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Aileron—A control surface set into or near the trailing edge of an airplane wing, extending, when in the wing, toward the tip and usually within the contour of the wing, and used to control the longitudinal axis of an airplane.

Airborne—Of an airplane or other winged craft: Supported entirely by aerodynamic forces; flying.

Airfoil—A surface or body, as a wing, propeller blade, rudder, or the like, especially designed to obtain a reaction, as lift or thrust, from the air through which it moves.

Angle of attack—The acute angle between the chord of an airfoil, and a line representing the undisturbed relative airflow. Any other acute angle between two reference lines designating the cant of an airfoil relative to oncoming air.

Aspect ratio—The ratio between the span of an airfoil and its chord.

Camber—The curve of an airfoil section from the leading edge to the trailing edge. Camber is usually expressed as the distance from the chord line to the upper or lower surface of an airfoil.

Center-of-pressure travel—The movement, or the amount of movement, of the center of pressure along a chord of an airfoil as the latter is inclined through its normal angles of attack.

Chord—An assumed straight-line tangent to the lower surface of an airfoil section at two points, or a straight line between the leading and trailing edges of an airfoil section, or between the ends of the mean line of an airfoil section; the distance between the leading and trailing edges of an airfoil section.

Drag—A resistant force exerted in a direction opposite to the direction of motion and parallel to the relative gas or air stream.

Dynamic lift—The lift given an airplane by the aerodynamic force produced from an adequately designed airfoil.

Glider—A fixed-wing aircraft having no power plant and constructed so as to glide and soar.

Gliding—The art, science, and activity of moving through the air in a glider.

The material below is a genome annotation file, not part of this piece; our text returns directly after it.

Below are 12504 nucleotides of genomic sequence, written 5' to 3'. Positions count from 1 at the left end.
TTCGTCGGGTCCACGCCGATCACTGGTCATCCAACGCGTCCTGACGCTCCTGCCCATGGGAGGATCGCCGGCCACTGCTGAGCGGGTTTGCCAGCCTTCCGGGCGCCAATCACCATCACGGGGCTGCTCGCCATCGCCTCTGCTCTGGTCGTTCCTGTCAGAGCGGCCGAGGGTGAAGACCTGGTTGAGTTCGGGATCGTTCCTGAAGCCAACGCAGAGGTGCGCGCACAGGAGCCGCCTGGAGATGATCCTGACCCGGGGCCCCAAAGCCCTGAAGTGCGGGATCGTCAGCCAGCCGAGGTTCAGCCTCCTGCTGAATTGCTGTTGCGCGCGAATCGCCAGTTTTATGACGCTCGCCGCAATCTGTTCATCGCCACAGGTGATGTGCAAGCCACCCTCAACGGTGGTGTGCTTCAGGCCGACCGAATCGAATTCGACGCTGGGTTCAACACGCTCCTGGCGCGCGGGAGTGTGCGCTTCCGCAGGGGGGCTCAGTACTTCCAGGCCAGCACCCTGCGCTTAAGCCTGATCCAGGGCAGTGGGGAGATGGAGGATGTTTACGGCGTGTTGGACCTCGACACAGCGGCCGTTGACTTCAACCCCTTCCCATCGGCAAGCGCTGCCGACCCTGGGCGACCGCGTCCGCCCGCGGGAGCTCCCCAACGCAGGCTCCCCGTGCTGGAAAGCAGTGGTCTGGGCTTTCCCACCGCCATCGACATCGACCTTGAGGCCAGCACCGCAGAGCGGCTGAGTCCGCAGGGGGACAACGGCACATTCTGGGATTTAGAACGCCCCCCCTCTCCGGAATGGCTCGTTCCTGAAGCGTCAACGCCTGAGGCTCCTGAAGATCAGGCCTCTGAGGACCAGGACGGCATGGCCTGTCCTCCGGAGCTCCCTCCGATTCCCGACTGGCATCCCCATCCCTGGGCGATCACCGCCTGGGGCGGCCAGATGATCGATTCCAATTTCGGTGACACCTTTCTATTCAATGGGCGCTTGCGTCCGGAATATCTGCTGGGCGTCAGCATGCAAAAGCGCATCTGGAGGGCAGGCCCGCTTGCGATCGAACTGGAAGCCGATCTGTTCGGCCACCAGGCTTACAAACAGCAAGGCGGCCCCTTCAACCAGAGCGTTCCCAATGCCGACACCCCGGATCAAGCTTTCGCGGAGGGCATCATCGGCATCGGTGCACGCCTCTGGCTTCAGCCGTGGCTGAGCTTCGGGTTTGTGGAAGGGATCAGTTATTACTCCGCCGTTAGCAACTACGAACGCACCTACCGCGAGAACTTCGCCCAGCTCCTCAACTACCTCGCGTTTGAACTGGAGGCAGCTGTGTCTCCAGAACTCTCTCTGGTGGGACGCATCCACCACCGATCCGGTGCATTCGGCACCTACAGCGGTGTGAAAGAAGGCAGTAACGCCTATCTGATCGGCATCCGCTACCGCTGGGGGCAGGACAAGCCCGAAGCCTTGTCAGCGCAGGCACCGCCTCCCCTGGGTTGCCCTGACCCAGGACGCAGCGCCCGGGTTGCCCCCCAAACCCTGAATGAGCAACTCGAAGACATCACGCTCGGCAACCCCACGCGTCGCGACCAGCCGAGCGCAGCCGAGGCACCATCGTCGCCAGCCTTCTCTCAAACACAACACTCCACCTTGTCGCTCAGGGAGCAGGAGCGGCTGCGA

Heavier-than-air aircraft—Any aircraft weighing more than the air it displaces.

Lift—That component of the total aerodynamic forces acting on an airfoil or on an entire aircraft or winged missile, perpendicular to the relative wind, and exerted, normally, in an upward direction opposing the pull of gravity.

Lighter-than-air aircraft—An aircraft that rises and is supported in air by virtue of a contained gas weighing less than the air displaced by the gas.

Nose dive—A steep dive by, or in, an aircraft.

Power plant—The complete engine or engines in an aircraft, together with propeller or propellers (if any), accessories, fuel and oil tanks and lines, etc.

Powered aircraft—An aircraft having one or more engines, as distinguished from a glider.

Tailspin—A spin, so named in reference to the characteristic spiral action of the tail when the airplane is in a spin.

Warp—To change the shape of something, especially an airplane's wing, by twisting. To give lift or drop to a wing by twisting it at the ends.

Wind tunnel—A chamber through which air is forced at controlled velocities, up to several thousand miles an hour, and in which airfoils, airplanes, missiles, scale models of airplanes, or other objects are mounted in order to observe and study the airflow about such objects, as well as the aerodynamic effects upon them.

Wingspan—The span of a wing, measured or taken between the tips or outermost extremities of either a single-piece wing or a wing that is separated by other aircraft components.

Wing-warping—The action of warping a wing, or a control system for warping the wings at will.

Yaw—An angular displacement or motion to the left or right about the vertical axis of an airplane.


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